How to melt beer bottle ashtrays

Melting glass bottles, such as beer bottles and wine bottles, is sometimes referred to as bottle slumping or slumping bottles. The process uses an extremely high temperature to slowly melt the glass bottles into different shapes. The end result is a bottle that sits on its side, with a flat bottom that keeps the bottle from rolling around. Melted beer bottles serve as the perfect ashtray for your next party but also function as a quick candy dish or spoon rest for the kitchen.

Empty the beer bottle of any remaining alcohol and rinse it under running water. Wash the outside of the bottle carefully with dish soap and warm water. If the bottles have any type of label on the outside, then scrape the label and any glue residue off with a razor blade. Turn the bottle upside down on paper towels and it let drain.

Place the kiln shelf on a flat surface and cover with a piece of speciality kiln paper. The kiln paper keeps the beer bottle from melting to the shelf itself and sticking to the surface. The flatness of the shelf also ensures that the bottle melts with a flat bottom. Set the bottle on its side, on top of the shelf.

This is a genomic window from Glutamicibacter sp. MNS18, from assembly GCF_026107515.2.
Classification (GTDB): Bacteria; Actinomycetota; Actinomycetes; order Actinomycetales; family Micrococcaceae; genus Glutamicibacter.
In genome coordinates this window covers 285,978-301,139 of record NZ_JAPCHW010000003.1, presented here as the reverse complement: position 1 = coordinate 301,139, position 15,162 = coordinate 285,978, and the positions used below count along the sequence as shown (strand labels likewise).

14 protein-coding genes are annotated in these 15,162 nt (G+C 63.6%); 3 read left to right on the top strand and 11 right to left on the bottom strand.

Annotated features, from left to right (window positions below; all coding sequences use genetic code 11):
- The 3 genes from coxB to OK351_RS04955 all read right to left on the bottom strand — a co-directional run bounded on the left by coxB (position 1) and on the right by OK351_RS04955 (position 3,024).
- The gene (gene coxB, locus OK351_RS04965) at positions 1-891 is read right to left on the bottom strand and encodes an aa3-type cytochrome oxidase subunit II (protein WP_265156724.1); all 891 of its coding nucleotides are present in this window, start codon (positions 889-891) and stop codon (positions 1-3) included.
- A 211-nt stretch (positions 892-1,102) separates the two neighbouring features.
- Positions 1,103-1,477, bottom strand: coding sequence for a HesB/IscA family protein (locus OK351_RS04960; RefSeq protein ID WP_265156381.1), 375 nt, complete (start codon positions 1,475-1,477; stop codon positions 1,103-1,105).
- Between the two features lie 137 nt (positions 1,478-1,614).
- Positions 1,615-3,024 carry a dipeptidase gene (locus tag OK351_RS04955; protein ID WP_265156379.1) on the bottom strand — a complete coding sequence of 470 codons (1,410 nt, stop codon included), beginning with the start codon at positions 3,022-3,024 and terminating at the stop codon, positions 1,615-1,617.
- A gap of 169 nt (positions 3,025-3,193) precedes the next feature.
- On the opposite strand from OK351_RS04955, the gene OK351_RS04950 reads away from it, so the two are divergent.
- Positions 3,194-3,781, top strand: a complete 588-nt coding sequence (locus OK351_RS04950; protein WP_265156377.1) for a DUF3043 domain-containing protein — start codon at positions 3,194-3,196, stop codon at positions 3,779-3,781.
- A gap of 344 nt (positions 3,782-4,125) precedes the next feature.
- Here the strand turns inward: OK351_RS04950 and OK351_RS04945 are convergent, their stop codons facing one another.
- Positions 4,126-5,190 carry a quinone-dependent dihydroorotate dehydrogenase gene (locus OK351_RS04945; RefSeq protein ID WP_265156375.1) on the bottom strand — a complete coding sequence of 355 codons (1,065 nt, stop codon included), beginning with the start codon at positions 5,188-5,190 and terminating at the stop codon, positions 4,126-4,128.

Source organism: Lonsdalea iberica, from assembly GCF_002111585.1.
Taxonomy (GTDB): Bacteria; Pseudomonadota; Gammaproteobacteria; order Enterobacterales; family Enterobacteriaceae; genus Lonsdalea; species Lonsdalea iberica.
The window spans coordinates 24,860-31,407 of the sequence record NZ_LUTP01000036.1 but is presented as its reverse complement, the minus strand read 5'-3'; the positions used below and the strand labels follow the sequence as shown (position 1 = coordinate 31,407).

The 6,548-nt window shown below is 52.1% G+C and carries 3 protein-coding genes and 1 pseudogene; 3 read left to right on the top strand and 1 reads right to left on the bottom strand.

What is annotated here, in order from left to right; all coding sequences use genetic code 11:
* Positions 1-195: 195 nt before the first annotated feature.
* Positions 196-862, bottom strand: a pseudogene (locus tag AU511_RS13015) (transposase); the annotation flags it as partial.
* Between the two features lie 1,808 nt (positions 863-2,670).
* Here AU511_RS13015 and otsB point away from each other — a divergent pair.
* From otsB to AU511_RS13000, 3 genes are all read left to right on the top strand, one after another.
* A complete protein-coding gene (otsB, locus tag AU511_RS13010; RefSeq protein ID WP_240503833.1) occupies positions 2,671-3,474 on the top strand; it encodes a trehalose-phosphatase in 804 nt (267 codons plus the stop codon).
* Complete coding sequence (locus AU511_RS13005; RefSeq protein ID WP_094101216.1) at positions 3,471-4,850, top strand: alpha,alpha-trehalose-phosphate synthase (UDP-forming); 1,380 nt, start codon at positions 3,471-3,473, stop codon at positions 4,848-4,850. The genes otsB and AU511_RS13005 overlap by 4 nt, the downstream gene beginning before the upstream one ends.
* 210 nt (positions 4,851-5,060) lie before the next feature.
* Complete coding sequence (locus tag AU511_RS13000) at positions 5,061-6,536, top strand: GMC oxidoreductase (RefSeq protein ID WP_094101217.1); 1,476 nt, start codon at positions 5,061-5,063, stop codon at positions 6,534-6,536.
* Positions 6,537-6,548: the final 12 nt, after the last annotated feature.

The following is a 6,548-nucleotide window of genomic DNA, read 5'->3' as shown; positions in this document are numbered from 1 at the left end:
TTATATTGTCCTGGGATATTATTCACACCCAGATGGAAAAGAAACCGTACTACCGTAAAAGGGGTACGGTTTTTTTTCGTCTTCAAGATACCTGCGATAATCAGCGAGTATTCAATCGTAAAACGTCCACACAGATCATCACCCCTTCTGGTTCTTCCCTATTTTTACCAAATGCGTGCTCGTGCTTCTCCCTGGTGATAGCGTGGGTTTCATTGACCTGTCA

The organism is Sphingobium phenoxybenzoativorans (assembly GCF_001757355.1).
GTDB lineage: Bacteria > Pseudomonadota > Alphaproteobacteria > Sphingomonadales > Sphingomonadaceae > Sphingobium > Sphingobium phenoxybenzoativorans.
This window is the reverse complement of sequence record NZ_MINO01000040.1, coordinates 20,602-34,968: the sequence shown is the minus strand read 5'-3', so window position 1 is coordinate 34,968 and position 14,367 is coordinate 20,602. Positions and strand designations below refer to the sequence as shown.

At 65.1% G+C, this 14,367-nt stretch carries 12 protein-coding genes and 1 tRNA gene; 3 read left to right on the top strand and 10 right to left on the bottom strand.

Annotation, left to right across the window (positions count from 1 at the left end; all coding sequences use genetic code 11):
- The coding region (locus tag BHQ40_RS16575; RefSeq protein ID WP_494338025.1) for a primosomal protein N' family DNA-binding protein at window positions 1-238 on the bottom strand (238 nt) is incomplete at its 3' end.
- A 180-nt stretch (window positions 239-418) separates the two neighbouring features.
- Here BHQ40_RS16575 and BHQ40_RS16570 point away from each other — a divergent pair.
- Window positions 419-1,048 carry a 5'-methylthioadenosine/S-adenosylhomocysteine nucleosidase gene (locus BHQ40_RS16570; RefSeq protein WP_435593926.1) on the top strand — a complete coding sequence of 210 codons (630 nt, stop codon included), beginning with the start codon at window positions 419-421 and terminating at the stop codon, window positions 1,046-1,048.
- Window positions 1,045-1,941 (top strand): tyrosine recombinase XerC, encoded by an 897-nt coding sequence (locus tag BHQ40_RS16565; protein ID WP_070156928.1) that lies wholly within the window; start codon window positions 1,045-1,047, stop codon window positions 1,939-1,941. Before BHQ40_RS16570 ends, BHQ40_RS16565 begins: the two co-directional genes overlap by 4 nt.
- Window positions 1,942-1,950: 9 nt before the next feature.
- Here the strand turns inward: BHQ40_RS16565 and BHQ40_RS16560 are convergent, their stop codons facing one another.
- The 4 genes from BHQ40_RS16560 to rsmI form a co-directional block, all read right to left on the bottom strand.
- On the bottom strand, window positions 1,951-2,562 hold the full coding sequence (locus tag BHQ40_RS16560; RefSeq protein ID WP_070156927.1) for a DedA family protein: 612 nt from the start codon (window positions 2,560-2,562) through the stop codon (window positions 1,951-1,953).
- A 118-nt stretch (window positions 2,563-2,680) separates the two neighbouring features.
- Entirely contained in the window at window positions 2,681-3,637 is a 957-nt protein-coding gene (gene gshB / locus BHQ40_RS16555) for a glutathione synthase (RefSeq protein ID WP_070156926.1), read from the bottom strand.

Wear heavy duty gloves and goggles when working with the kiln and the melted glass to prevent burning yourself. Place the bottle and shelf inside the kiln. Turn the kiln on, and let it slowly reach 593 degrees Celsius. Give the kiln at least two hours to reach this temperature, with the kiln rising by 500 degrees during each hour.

Adjust the temperature to 1,300 degrees, and once it reaches this level, adjust it again to 1,475 degrees. When the bottom of the bottle melts into a semi-flat shape, open the kiln lid to bring the temperature down rapidly. Turn off the heat in the kiln, and let the bottle cool down.

Remove the bottle and the shelf from the kiln, once the beer bottle cools. The natural curves and melted shape of the bottle provide resting spots for holding lit cigarettes, and the flat bottom keeps the bottle from tipping over.


If you immediately adjust the temperature to a high level, it increases the chances of the bottle breaking or shattering.

Things You'll Need

  • 340gr. glass beer bottle
  • Dish soap
  • Warm water
  • Sponge
  • Razor blade (optional)
  • Paper towels
  • Kiln shelf
  • Heavy duty rubber gloves
  • Goggles
  • Kiln paper
  • Kiln
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About the Author

Jennifer Eblin has been a full-time freelance writer since 2006. Her work has appeared on several websites, including Tool Box Tales and Zonder. Eblin received a master's degree in historic preservation from the Savannah College of Art and Design.